Meet our oldest Welfare Pensioner
Setimaya Gurung is 107 years old, making her our oldest beneficiary. She was 99 and destitute when she approached us for help and was promptly awarded her pension.
As can be the case with elderly veterans and widows living in isolated Himalayan homes, she simply hadn’t been aware of our aid before then. It was a life-changing discovery.
Over half of Gurkha history
When she was born in 1907, the Gurkhas had already proven their worth in India, China and Afghanistan. Over the course of her long life, which has covered more than half the Brigade’s rich history, they have gone on to establish themselves as one of the finest forces in the world.
Setimaya now lives with her son and his family of 6. Despite the fact that she’ll turn 108 in November, Setimaya is reasonably healthy and still able to walk short distances.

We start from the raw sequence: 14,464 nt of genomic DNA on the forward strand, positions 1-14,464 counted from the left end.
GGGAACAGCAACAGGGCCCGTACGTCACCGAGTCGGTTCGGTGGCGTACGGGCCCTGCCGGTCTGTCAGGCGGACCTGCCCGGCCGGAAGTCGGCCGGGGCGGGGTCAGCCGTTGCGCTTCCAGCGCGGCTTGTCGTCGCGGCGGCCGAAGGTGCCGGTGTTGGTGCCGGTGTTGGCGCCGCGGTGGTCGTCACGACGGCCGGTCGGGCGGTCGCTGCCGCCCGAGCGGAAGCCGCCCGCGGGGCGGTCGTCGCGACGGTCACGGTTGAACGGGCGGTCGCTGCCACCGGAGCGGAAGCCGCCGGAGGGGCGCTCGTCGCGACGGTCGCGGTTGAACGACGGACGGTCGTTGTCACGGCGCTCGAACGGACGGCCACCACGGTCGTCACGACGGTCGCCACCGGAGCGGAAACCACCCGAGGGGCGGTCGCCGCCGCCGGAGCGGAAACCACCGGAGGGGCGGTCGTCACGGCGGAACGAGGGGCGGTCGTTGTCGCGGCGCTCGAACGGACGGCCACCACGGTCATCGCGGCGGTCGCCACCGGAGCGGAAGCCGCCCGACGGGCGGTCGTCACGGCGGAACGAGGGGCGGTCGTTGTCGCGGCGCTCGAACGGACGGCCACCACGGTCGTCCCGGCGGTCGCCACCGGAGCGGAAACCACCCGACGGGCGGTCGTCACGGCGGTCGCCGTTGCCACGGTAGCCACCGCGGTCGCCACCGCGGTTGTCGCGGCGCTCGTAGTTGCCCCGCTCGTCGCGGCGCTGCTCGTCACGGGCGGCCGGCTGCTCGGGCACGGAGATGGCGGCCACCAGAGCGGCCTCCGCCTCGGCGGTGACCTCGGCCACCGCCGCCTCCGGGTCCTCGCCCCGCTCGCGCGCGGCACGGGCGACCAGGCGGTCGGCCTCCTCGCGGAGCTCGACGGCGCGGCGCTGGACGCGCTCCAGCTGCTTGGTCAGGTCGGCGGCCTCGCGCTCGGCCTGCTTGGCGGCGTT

Her son and his family till the land for a living and make enough grain to last the family for around half a year. They care for Setimaya but as subsistence farmers have no regular income. Her senior citizen’s allowance of just 500 rupees (£3) per month is all that Nepal’s limited welfare state can offer them.
A vital lifeline
As such, her GWT Welfare Pension of 7,000 rupees (£46) a month – increasing to 8,000 rupees from April 2015 – is the family’s main source of income. Her son collects it on a quarterly basis from their Welfare Centre which can take up to one and a half days to reach, depending on the weather. They are extremely grateful to the Trust for its support.
Setimaya’s late husband, Rfn Purnabahadur Gurung, had joined the 3rd (Queen Alexandra’s Own) Gurkha Rifles in 1940. According to his discharge papers, he left the Army in 1947 after 7 years of exemplary service, including action against Japanese troops in Burma.
Sadly, Purnabahadur passed away in 1963. Today, thanks to your support, we can ensure that his service is not forgotten by providing this vital lifeline to his family.